Enrollment at Georgia’s public colleges and universities reached an all-time high for the fifth year in a row, powered mostly by increases at a few of the state’s largest schools.
The University System of Georgia reported Tuesday that total enrollment rose 1.5% in fall 2019 from fall 2018. More than 333,000 students are enrolled across the state’s 26 institutions.
Among those schools, 11 showed growth and 15 showed declines.
The fastest growing institution, proportionally, was Georgia Tech, where enrollment went up nearly 12% to 36,000. The Atlanta school’s 3,800-student gain made up more than three-quarters of all student gains statewide. Georgia Tech officials said the gains are primarily among graduate students, with many of the new students enrolled in online master’s degree programs, mostly in computer science, analytics and cybersecurity. Georgia Tech is the only public university in Georgia where a majority of students are pursuing graduate degrees.
“Georgia Tech’s unique ability to provide high-quality, affordable education in an accessible way has resulted in unprecedented growth in these online programs, with the newest being cybersecurity,” Bonnie Ferri, vice provost of graduate education and faculty development, said in a statement.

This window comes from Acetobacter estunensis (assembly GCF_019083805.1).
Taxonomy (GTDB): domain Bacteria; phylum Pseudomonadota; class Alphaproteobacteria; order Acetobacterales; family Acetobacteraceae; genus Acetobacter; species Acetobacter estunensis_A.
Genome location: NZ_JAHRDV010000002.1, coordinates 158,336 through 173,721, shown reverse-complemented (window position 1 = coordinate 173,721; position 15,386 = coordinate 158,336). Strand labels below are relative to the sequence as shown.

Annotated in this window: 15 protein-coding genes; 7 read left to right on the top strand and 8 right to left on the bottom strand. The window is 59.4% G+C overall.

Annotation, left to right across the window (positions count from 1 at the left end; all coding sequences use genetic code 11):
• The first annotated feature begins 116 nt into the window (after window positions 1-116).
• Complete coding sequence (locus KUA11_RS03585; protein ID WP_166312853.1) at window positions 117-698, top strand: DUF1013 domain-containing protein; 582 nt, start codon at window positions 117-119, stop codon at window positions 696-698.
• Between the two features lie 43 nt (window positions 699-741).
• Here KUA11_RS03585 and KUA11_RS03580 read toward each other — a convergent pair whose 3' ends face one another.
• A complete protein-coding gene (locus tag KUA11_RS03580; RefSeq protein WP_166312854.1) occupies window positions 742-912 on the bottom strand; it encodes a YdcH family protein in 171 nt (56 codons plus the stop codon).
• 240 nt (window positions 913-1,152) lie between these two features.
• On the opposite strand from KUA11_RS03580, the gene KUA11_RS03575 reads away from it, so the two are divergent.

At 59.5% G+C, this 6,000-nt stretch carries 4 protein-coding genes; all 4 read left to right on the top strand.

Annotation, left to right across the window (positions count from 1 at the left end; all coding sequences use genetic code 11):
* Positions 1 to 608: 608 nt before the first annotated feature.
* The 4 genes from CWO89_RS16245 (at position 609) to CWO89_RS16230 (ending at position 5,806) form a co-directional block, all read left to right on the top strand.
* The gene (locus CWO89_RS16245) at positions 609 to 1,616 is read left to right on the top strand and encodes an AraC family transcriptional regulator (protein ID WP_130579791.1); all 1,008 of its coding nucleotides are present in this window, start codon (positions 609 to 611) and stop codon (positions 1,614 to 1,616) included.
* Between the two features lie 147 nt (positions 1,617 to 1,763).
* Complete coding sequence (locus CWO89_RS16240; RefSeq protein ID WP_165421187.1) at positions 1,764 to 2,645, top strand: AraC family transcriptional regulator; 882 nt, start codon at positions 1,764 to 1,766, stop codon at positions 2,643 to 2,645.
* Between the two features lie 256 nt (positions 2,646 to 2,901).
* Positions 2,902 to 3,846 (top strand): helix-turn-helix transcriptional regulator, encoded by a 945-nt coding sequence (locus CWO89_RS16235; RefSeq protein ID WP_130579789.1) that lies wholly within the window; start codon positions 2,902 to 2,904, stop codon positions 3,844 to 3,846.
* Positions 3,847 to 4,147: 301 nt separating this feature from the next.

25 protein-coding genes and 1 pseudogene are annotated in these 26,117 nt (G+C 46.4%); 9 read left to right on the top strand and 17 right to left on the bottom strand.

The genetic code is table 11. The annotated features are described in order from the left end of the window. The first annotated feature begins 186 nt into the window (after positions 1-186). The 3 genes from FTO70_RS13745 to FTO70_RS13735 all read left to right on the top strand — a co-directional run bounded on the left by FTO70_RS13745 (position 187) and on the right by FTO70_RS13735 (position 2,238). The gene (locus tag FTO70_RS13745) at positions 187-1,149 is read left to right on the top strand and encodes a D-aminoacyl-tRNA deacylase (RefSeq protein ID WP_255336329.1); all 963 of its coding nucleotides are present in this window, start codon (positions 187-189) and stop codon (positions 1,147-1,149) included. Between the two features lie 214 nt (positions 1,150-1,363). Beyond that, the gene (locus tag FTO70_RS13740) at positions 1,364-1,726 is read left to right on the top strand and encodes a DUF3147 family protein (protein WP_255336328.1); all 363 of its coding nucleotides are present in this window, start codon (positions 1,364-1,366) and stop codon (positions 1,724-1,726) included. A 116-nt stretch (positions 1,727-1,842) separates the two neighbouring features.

Other schools showing large gains on a percentage basis were Kennesaw State University, Middle Georgia State University and Georgia Gwinnett College. Fast-growing Kennesaw State, with nearly 38,000 students, said it’s hiring 80 new faculty members and 30 new academic advisers this year to accommodate new students. That includes a 6,500-student freshman class that is 30% larger than in fall 2018. The school also plans a new dormitory, citing student demand for on-campus housing that the Cobb County institution can’t fill.
But smaller, less comprehensive institutions mostly lagged. Atlanta Metropolitan State College saw enrollment drop the most, proportionally, falling 16% to 1,844. All three of the system’s historically black institutions — Albany State University, Fort Valley State University and Savannah State University — saw decreases, as did Abraham Baldwin Agricultural College.
Universities nationwide are fighting headwinds including a declining number of traditional college-age students and a good economy that means many adults don’t feel an urgent need to brush up on their skills. Georgia’s population growth means high school graduates are still at a peak, but are projected to start falling in the mid-2020s because birth rates fell during the recession and haven’t recovered.
Like the rest of the state’s population, college enrollment continues to diversify. For the second year in a row, the majority of students are non-white, while the share of Asian and Hispanic students continued to surge.